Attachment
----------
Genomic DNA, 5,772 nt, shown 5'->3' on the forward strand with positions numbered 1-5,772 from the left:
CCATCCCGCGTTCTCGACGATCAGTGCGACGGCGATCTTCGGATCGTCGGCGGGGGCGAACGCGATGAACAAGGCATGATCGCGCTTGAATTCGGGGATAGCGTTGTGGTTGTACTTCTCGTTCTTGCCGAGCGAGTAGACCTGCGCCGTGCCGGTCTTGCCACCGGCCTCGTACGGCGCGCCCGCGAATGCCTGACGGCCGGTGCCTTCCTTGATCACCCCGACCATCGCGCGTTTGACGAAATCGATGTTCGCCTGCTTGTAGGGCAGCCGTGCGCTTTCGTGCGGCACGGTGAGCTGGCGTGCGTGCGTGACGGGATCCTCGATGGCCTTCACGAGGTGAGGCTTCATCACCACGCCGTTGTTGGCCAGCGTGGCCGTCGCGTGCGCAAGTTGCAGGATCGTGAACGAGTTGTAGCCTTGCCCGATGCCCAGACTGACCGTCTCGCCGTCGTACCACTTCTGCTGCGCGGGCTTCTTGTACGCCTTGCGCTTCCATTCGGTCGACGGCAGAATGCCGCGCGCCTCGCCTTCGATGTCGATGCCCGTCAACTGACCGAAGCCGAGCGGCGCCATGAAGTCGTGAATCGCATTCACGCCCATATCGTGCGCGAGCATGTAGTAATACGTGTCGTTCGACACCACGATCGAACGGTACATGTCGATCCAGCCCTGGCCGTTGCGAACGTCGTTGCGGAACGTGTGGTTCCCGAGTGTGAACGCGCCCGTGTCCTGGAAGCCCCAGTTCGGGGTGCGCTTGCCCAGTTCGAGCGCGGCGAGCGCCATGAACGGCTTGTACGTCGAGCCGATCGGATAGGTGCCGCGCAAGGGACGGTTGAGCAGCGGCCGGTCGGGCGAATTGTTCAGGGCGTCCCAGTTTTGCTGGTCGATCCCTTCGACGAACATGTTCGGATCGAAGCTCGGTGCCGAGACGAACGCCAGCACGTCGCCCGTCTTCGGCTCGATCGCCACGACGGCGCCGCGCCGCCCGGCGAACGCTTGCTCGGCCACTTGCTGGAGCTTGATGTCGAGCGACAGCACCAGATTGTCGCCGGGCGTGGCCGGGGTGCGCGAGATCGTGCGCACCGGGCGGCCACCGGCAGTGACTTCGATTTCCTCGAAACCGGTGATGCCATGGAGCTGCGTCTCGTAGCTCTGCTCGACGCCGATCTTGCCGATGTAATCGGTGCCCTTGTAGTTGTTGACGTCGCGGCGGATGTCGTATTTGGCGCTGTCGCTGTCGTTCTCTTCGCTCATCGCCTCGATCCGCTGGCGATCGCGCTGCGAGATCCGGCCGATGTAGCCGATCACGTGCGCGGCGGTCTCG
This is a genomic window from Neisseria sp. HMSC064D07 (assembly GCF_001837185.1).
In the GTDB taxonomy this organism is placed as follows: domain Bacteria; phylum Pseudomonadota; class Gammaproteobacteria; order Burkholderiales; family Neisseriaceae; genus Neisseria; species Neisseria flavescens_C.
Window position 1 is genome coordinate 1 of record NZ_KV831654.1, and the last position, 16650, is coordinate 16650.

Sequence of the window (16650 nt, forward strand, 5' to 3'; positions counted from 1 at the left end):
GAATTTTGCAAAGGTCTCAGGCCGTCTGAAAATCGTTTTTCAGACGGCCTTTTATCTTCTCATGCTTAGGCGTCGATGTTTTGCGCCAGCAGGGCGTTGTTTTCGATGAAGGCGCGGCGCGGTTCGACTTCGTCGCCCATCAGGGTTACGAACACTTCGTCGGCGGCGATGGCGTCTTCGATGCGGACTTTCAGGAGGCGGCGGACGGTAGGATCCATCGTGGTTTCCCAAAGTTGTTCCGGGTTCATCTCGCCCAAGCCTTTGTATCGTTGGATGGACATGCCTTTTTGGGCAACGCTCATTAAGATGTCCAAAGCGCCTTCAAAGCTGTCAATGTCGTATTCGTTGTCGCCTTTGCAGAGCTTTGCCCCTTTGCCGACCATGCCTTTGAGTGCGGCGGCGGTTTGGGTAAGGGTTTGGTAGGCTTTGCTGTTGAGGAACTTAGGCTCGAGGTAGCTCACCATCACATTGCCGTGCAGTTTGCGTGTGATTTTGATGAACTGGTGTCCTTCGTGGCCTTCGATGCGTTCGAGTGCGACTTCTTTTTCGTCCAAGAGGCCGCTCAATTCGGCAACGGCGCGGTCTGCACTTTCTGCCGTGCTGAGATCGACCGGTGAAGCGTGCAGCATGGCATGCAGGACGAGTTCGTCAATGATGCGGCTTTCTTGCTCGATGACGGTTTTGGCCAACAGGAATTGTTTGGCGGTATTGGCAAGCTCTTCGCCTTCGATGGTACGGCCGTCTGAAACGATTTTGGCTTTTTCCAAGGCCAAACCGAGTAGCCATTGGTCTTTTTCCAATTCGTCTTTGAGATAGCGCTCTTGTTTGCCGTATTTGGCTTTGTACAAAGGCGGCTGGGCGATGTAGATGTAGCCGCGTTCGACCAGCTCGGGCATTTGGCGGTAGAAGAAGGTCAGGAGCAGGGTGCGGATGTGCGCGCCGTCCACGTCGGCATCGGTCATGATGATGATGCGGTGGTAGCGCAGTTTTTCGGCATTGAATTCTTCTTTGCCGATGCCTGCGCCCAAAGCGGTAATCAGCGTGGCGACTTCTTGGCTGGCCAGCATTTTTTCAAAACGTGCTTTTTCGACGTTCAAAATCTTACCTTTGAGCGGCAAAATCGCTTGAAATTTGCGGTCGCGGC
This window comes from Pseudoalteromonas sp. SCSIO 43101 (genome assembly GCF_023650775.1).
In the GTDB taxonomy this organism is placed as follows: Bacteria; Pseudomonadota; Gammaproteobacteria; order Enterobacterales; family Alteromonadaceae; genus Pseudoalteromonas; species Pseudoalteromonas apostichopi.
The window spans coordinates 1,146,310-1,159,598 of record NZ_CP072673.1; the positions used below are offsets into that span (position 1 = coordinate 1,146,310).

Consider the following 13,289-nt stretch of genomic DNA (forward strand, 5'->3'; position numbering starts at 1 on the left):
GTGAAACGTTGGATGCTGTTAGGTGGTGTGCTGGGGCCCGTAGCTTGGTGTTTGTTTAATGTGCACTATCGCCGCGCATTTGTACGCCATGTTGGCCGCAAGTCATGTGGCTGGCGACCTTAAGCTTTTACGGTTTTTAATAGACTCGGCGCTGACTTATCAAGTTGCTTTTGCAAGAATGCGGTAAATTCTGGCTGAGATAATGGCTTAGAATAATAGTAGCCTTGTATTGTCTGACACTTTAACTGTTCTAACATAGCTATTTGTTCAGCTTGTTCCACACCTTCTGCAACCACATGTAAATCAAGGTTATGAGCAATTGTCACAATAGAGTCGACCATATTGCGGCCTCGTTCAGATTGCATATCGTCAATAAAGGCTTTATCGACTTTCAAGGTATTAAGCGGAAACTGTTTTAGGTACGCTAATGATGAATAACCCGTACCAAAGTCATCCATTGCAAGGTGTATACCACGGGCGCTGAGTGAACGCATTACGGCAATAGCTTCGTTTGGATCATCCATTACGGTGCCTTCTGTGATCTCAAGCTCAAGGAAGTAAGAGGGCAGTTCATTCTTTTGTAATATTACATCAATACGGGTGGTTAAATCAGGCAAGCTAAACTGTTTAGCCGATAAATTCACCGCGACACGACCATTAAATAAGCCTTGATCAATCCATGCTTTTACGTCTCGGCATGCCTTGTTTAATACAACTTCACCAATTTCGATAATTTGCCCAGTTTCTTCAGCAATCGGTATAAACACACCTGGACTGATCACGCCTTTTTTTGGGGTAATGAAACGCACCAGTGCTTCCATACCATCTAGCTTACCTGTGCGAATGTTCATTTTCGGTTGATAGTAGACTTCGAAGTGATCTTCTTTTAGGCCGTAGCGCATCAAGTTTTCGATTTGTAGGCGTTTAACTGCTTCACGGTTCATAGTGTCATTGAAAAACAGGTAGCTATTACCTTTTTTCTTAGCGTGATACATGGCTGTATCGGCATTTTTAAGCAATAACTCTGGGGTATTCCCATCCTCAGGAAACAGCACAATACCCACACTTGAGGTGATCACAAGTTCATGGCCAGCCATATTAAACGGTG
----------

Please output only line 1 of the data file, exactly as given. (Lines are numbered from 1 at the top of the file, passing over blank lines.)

Genomic DNA, 5,772 nt, shown 5'->3' on the forward strand with positions numbered 1-5,772 from the left: